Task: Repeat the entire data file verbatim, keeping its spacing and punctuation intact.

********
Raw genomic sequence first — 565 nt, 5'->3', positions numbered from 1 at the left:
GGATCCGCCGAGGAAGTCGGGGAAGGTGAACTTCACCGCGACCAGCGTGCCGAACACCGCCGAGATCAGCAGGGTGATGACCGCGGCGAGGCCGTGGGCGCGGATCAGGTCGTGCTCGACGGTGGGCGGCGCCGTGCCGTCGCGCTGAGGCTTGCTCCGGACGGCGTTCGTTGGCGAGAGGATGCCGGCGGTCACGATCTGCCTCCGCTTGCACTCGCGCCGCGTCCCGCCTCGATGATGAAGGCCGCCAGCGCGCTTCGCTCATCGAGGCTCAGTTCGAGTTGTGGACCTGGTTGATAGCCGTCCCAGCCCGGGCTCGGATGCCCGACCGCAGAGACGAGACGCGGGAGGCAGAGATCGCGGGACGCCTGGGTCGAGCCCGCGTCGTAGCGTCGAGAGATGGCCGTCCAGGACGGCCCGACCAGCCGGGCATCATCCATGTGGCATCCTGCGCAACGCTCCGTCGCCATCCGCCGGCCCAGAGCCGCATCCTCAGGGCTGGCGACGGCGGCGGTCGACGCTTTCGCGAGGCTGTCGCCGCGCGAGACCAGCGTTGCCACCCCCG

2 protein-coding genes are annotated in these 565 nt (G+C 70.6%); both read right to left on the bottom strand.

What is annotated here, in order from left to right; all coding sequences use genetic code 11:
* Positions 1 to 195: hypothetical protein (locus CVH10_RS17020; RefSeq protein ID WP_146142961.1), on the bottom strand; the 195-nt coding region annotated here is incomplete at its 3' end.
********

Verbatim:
Raw genomic sequence first — 565 nt, 5'->3', positions numbered from 1 at the left:
GGATCCGCCGAGGAAGTCGGGGAAGGTGAACTTCACCGCGACCAGCGTGCCGAACACCGCCGAGATCAGCAGGGTGATGACCGCGGCGAGGCCGTGGGCGCGGATCAGGTCGTGCTCGACGGTGGGCGGCGCCGTGCCGTCGCGCTGAGGCTTGCTCCGGACGGCGTTCGTTGGCGAGAGGATGCCGGCGGTCACGATCTGCCTCCGCTTGCACTCGCGCCGCGTCCCGCCTCGATGATGAAGGCCGCCAGCGCGCTTCGCTCATCGAGGCTCAGTTCGAGTTGTGGACCTGGTTGATAGCCGTCCCAGCCCGGGCTCGGATGCCCGACCGCAGAGACGAGACGCGGGAGGCAGAGATCGCGGGACGCCTGGGTCGAGCCCGCGTCGTAGCGTCGAGAGATGGCCGTCCAGGACGGCCCGACCAGCCGGGCATCATCCATGTGGCATCCTGCGCAACGCTCCGTCGCCATCCGCCGGCCCAGAGCCGCATCCTCAGGGCTGGCGACGGCGGCGGTCGACGCTTTCGCGAGGCTGTCGCCGCGCGAGACCAGCGTTGCCACCCCCG

2 protein-coding genes are annotated in these 565 nt (G+C 70.6%); both read right to left on the bottom strand.

What is annotated here, in order from left to right; all coding sequences use genetic code 11:
* Positions 1 to 195: hypothetical protein (locus CVH10_RS17020; RefSeq protein ID WP_146142961.1), on the bottom strand; the 195-nt coding region annotated here is incomplete at its 3' end.